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Carroll v. First Choice Housing LLC

United States District Court, N.D. Indiana, Fort Wayne Division

December 16, 2019

SARA M. CARROLL and ANDREW MORENO, Plaintiffs,
v.
FIRST CHOICE HOUSING, LLC, RICK HARDESTY, and KARA LINDSAY, Defendants.

          OPINION AND ORDER

          HOLLY A. BRADY UNITED STATES DISTRICT COURT JUDGE.

         Sara M. Carroll and Andrew Moreno, Plaintiffs proceeding pro se, filed an Amended Civil Complaint (ECF No. 5) against First Choice Housing, LLC, Rick Hardesty, and Kara Lindsay. Plaintiffs also filed a second Motion to Proceed in forma pauperis (ECF No. 6). For the reasons set forth below, the Plaintiffs' Motion is DENIED. The Plaintiffs' Complaint is DISMISSED pursuant to 28 U.S.C. § 1915(e)(2)(B)(ii).

         Ordinarily, a plaintiff must pay a statutory filing fee to bring an action in federal court. 28 U.S.C. § 1914(a). However, the federal in forma pauperis (IFP) statute, 28 U.S.C. § 1915, provides indigent litigants an opportunity for meaningful access to the federal courts despite their inability to pay the costs and fees associated with that access. See Neitzke v. Williams, 490 U.S. 319 (1989). To authorize a litigant to proceed IFP, a court must make two determinations: first, whether the litigant is unable to pay the costs of commencing the action, § 1915(a)(1); and second, whether the action is frivolous or malicious, fails to state a claim upon which relief may be granted, or seeks monetary relief against a defendant who is immune from such relief, § 1915(e)(2)(B).

         Under the first inquiry, an indigent party may commence an action in federal court, without prepayment of costs and fees, upon submission of an affidavit asserting an inability “to pay such fees or give security therefor.” Id. § 1915(a).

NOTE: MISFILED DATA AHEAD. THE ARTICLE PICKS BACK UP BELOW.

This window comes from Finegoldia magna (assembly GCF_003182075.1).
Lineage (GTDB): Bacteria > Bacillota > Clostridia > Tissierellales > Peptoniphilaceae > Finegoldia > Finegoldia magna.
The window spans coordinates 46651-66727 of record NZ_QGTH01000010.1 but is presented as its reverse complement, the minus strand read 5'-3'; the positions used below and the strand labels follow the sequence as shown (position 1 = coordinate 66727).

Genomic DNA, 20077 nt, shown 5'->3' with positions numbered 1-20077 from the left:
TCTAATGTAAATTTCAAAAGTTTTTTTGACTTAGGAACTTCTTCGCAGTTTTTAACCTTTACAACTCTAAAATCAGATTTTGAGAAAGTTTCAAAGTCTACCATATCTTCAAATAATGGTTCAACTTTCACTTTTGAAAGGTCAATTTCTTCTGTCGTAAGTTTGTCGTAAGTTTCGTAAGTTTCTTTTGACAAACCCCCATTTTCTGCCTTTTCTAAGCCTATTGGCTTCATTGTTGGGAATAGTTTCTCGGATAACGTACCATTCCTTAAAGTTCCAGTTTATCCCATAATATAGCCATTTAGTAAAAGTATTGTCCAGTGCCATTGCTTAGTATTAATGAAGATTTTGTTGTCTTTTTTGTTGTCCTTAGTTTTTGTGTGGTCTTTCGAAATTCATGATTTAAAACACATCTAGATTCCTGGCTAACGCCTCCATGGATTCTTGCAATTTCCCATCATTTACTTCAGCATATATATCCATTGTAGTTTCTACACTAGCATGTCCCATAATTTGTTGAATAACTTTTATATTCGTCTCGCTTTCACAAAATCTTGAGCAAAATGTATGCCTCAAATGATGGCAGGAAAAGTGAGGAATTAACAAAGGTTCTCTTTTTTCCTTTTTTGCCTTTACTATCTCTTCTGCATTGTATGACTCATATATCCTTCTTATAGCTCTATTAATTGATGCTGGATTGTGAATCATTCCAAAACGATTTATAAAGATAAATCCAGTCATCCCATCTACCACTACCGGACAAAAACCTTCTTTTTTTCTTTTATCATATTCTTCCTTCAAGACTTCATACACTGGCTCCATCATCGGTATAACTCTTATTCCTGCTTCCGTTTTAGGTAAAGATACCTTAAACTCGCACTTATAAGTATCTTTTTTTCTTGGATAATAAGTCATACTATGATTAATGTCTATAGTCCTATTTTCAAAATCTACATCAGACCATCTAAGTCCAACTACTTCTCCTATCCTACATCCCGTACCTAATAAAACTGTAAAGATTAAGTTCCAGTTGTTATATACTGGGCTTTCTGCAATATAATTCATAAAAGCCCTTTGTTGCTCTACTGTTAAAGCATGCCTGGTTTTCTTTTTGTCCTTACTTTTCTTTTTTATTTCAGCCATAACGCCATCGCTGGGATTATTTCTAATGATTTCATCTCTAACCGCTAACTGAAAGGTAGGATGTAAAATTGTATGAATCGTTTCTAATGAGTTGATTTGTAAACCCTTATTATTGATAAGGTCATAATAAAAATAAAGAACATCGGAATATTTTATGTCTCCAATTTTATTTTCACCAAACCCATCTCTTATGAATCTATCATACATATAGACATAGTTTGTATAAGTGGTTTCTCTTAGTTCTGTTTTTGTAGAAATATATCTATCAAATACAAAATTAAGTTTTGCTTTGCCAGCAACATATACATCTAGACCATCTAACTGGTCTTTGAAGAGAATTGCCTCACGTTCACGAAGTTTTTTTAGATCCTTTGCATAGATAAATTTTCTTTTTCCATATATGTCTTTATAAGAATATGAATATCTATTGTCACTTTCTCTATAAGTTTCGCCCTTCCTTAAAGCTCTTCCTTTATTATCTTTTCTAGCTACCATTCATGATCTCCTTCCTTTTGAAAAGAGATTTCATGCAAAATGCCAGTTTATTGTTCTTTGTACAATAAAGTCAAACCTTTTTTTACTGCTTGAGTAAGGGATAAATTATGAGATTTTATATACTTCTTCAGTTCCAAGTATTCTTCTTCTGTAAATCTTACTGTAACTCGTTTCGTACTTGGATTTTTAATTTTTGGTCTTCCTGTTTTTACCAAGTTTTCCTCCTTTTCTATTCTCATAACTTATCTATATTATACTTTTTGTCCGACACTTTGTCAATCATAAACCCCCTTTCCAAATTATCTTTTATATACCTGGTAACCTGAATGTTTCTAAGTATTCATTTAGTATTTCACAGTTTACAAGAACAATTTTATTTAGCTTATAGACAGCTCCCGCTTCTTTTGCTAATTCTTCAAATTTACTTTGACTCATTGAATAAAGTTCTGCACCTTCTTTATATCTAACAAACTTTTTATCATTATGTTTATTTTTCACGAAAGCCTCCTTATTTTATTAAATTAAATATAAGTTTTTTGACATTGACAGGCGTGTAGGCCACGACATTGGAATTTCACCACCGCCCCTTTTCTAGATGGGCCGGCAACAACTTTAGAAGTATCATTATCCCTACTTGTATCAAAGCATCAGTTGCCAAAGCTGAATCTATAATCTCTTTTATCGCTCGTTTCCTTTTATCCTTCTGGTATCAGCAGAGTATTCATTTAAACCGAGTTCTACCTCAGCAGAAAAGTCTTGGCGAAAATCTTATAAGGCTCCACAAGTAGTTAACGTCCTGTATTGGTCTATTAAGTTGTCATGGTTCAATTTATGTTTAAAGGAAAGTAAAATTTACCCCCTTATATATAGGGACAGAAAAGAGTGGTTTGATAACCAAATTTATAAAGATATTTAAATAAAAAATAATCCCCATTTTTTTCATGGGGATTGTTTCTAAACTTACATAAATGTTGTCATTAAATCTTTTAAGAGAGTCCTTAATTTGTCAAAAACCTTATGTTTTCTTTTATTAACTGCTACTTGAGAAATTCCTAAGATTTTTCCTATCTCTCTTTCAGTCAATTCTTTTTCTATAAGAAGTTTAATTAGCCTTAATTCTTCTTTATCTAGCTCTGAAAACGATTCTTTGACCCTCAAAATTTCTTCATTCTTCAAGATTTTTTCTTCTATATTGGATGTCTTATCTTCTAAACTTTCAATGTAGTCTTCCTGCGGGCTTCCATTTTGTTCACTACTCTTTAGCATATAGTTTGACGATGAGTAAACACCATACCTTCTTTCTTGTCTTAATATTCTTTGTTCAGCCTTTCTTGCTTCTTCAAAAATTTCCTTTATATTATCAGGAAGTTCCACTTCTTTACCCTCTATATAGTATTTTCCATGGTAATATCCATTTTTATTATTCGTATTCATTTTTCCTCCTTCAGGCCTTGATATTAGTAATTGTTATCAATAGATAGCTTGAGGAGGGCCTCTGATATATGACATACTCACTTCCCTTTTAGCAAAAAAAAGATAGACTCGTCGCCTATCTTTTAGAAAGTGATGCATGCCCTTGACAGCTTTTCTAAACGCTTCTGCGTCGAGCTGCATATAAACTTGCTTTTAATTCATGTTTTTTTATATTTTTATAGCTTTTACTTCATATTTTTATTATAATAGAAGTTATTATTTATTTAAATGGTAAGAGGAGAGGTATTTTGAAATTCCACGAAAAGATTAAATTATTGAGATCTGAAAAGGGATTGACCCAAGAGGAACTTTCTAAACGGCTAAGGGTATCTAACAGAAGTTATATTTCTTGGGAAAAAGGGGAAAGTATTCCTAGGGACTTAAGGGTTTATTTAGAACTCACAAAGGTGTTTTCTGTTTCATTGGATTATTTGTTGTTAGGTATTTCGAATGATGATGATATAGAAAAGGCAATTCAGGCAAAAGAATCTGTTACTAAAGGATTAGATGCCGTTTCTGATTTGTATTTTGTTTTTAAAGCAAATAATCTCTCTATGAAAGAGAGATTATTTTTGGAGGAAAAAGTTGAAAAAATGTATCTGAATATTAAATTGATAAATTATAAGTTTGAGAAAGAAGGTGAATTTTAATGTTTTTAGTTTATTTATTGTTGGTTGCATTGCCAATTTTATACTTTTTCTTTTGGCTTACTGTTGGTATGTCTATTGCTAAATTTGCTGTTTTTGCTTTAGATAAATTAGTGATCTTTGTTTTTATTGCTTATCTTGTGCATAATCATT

The inquiry does not end there, however. In assessing whether a plaintiff may proceed IFP, a court must look to the sufficiency of the complaint to determine whether it can be construed as stating a claim for which relief can be granted or seeks monetary relief against a defendant who is immune from such relief. Id. §1915(e)(2)(B). District courts have the power under 28 U.S.C. § 1915(e)(2)(B) to screen complaints even before service of the complaint on the defendants and must dismiss the complaint if it fails to state a claim. Rowe v. Shake, 196 F.3d 778, 783 (7th Cir. 1999). Courts apply the same standard under 28 U.S.C. § 1915(e)(2)(B) as when addressing a motion to dismiss under Federal Rule of Civil Procedure 12(b)(6). Luevano v. Wal-Mart Stores, Inc., 722 F.3d 1014, 1018, 1027 (7th Cir. 2013).

         To state a claim under the federal notice pleading standards, a complaint must set forth a “short and plain statement of the claim showing that the pleader is entitled to relief.” Fed.R.Civ.P. 8(a)(2). Factual allegations are accepted as true and need only give “‘fair notice of what the...claim is and the grounds upon which it rests.'” EEOC v. Concentra Health Serv., Inc., 496 F.3d 773, 776-77 (7th Cir. 2007) (quoting Bell Atl. Corp. v. Twombly, 550 U.S. 544, 555 (2007)). However, a plaintiff's allegations must show that his entitlement to relief is plausible, rather than merely speculative. Tamayo v. Blagojevich, 526 F.3d 1074, 1083 (7th Cir. 2008).